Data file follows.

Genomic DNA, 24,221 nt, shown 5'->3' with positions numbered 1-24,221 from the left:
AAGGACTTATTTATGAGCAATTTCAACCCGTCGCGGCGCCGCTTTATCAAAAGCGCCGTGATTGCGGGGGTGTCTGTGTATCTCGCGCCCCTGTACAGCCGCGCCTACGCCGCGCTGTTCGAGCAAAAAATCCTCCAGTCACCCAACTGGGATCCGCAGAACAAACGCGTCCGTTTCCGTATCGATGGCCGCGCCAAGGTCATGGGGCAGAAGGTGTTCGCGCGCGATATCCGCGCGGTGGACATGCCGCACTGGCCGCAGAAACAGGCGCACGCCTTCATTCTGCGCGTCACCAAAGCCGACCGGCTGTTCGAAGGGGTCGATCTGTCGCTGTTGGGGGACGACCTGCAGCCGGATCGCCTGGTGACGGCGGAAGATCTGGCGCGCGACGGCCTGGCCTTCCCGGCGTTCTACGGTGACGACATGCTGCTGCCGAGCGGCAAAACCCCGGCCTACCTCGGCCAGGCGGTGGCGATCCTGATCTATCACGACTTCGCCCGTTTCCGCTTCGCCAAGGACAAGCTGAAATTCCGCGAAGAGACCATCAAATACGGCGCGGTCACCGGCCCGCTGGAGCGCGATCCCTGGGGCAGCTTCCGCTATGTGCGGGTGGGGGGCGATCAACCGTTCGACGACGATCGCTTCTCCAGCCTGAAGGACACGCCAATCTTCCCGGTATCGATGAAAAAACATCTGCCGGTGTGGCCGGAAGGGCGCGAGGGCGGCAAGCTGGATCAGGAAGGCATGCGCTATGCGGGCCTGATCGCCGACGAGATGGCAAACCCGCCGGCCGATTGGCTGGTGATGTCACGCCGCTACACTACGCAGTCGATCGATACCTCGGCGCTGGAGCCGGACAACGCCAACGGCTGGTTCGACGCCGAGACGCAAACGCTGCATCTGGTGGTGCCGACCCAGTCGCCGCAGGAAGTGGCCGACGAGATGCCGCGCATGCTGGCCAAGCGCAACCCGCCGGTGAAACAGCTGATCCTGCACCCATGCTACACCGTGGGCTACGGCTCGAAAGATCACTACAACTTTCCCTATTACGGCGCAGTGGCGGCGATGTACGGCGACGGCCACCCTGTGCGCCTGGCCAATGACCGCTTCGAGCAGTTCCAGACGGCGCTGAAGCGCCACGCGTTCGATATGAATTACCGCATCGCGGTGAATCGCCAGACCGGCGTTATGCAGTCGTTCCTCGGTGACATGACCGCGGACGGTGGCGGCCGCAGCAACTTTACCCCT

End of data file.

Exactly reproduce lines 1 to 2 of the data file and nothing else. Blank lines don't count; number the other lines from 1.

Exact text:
Genomic DNA, 24,221 nt, shown 5'->3' with positions numbered 1-24,221 from the left:
AAGGACTTATTTATGAGCAATTTCAACCCGTCGCGGCGCCGCTTTATCAAAAGCGCCGTGATTGCGGGGGTGTCTGTGTATCTCGCGCCCCTGTACAGCCGCGCCTACGCCGCGCTGTTCGAGCAAAAAATCCTCCAGTCACCCAACTGGGATCCGCAGAACAAACGCGTCCGTTTCCGTATCGATGGCCGCGCCAAGGTCATGGGGCAGAAGGTGTTCGCGCGCGATATCCGCGCGGTGGACATGCCGCACTGGCCGCAGAAACAGGCGCACGCCTTCATTCTGCGCGTCACCAAAGCCGACCGGCTGTTCGAAGGGGTCGATCTGTCGCTGTTGGGGGACGACCTGCAGCCGGATCGCCTGGTGACGGCGGAAGATCTGGCGCGCGACGGCCTGGCCTTCCCGGCGTTCTACGGTGACGACATGCTGCTGCCGAGCGGCAAAACCCCGGCCTACCTCGGCCAGGCGGTGGCGATCCTGATCTATCACGACTTCGCCCGTTTCCGCTTCGCCAAGGACAAGCTGAAATTCCGCGAAGAGACCATCAAATACGGCGCGGTCACCGGCCCGCTGGAGCGCGATCCCTGGGGCAGCTTCCGCTATGTGCGGGTGGGGGGCGATCAACCGTTCGACGACGATCGCTTCTCCAGCCTGAAGGACACGCCAATCTTCCCGGTATCGATGAAAAAACATCTGCCGGTGTGGCCGGAAGGGCGCGAGGGCGGCAAGCTGGATCAGGAAGGCATGCGCTATGCGGGCCTGATCGCCGACGAGATGGCAAACCCGCCGGCCGATTGGCTGGTGATGTCACGCCGCTACACTACGCAGTCGATCGATACCTCGGCGCTGGAGCCGGACAACGCCAACGGCTGGTTCGACGCCGAGACGCAAACGCTGCATCTGGTGGTGCCGACCCAGTCGCCGCAGGAAGTGGCCGACGAGATGCCGCGCATGCTGGCCAAGCGCAACCCGCCGGTGAAACAGCTGATCCTGCACCCATGCTACACCGTGGGCTACGGCTCGAAAGATCACTACAACTTTCCCTATTACGGCGCAGTGGCGGCGATGTACGGCGACGGCCACCCTGTGCGCCTGGCCAATGACCGCTTCGAGCAGTTCCAGACGGCGCTGAAGCGCCACGCGTTCGATATGAATTACCGCATCGCGGTGAATCGCCAGACCGGCGTTATGCAGTCGTTCCTCGGTGACATGACCGCGGACGGTGGCGGCCGCAGCAACTTTACCCCT